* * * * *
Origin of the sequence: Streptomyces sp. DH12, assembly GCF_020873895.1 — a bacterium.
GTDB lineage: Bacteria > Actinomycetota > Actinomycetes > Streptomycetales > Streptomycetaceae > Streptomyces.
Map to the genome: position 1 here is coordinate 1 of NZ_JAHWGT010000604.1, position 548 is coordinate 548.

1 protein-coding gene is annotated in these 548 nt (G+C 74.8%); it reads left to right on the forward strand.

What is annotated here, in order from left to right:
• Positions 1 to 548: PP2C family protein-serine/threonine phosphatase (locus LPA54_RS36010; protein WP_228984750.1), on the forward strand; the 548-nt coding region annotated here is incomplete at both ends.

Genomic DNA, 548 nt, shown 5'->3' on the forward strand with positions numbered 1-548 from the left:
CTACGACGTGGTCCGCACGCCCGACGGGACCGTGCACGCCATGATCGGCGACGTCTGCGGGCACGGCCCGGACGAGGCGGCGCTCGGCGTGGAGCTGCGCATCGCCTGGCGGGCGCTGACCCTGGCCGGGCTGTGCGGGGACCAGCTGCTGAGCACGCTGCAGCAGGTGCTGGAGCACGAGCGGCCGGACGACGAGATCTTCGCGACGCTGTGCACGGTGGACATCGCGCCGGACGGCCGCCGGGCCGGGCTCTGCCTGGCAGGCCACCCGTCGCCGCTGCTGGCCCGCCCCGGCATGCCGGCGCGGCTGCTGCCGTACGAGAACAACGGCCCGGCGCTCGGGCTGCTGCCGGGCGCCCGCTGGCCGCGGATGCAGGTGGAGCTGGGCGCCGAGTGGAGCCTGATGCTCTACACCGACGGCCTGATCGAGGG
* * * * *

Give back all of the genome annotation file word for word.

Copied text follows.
Origin of the sequence: Streptomyces sp. DH12, assembly GCF_020873895.1 — a bacterium.
GTDB lineage: Bacteria > Actinomycetota > Actinomycetes > Streptomycetales > Streptomycetaceae > Streptomyces.
Map to the genome: position 1 here is coordinate 1 of NZ_JAHWGT010000604.1, position 548 is coordinate 548.

1 protein-coding gene is annotated in these 548 nt (G+C 74.8%); it reads left to right on the forward strand.

What is annotated here, in order from left to right:
• Positions 1 to 548: PP2C family protein-serine/threonine phosphatase (locus LPA54_RS36010; protein WP_228984750.1), on the forward strand; the 548-nt coding region annotated here is incomplete at both ends.

Genomic DNA, 548 nt, shown 5'->3' on the forward strand with positions numbered 1-548 from the left:
CTACGACGTGGTCCGCACGCCCGACGGGACCGTGCACGCCATGATCGGCGACGTCTGCGGGCACGGCCCGGACGAGGCGGCGCTCGGCGTGGAGCTGCGCATCGCCTGGCGGGCGCTGACCCTGGCCGGGCTGTGCGGGGACCAGCTGCTGAGCACGCTGCAGCAGGTGCTGGAGCACGAGCGGCCGGACGACGAGATCTTCGCGACGCTGTGCACGGTGGACATCGCGCCGGACGGCCGCCGGGCCGGGCTCTGCCTGGCAGGCCACCCGTCGCCGCTGCTGGCCCGCCCCGGCATGCCGGCGCGGCTGCTGCCGTACGAGAACAACGGCCCGGCGCTCGGGCTGCTGCCGGGCGCCCGCTGGCCGCGGATGCAGGTGGAGCTGGGCGCCGAGTGGAGCCTGATGCTCTACACCGACGGCCTGATCGAGGG